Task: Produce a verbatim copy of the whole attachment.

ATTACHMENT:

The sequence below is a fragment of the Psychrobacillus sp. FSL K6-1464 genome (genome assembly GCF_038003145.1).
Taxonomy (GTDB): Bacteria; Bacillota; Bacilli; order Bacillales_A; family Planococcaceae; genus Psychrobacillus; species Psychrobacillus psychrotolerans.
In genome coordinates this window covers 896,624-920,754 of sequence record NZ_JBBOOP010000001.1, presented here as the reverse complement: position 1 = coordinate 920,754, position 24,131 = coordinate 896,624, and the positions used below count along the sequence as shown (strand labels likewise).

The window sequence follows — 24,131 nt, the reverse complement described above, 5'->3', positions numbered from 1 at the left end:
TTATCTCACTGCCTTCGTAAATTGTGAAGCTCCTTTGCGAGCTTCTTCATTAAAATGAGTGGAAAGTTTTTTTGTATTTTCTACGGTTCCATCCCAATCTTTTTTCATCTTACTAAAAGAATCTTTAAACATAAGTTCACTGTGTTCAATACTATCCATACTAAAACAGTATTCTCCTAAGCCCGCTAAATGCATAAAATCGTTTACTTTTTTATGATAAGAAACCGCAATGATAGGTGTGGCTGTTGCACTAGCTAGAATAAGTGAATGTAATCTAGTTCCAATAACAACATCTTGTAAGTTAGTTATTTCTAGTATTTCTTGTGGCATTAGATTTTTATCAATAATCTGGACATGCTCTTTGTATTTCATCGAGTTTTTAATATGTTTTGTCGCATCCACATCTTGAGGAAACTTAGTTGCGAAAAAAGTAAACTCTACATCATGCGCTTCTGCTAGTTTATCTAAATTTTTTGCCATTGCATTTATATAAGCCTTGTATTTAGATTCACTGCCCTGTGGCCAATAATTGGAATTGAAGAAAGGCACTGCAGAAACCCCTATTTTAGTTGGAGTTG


The sequence below is a fragment of the Psychrobacillus sp. FSL K6-1464 genome (genome assembly GCF_038003145.1).
Taxonomy (GTDB): Bacteria; Bacillota; Bacilli; order Bacillales_A; family Planococcaceae; genus Psychrobacillus; species Psychrobacillus psychrotolerans.
In genome coordinates this window covers 896,624-920,754 of sequence record NZ_JBBOOP010000001.1, presented here as the reverse complement: position 1 = coordinate 920,754, position 24,131 = coordinate 896,624, and the positions used below count along the sequence as shown (strand labels likewise).

The window sequence follows — 24,131 nt, the reverse complement described above, 5'->3', positions numbered from 1 at the left end:
TTATCTCACTGCCTTCGTAAATTGTGAAGCTCCTTTGCGAGCTTCTTCATTAAAATGAGTGGAAAGTTTTTTTGTATTTTCTACGGTTCCATCCCAATCTTTTTTCATCTTACTAAAAGAATCTTTAAACATAAGTTCACTGTGTTCAATACTATCCATACTAAAACAGTATTCTCCTAAGCCCGCTAAATGCATAAAATCGTTTACTTTTTTATGATAAGAAACCGCAATGATAGGTGTGGCTGTTGCACTAGCTAGAATAAGTGAATGTAATCTAGTTCCAATAACAACATCTTGTAAGTTAGTTATTTCTAGTATTTCTTGTGGCATTAGATTTTTATCAATAATCTGGACATGCTCTTTGTATTTCATCGAGTTTTTAATATGTTTTGTCGCATCCACATCTTGAGGAAACTTAGTTGCGAAAAAAGTAAACTCTACATCATGCGCTTCTGCTAGTTTATCTAAATTTTTTGCCATTGCATTTATATAAGCCTTGTATTTAGATTCACTGCCCTGTGGCCAATAATTGGAATTGAAGAAAGGCACTGCAGAAACCCCTATTTTAGTTGGAGTTG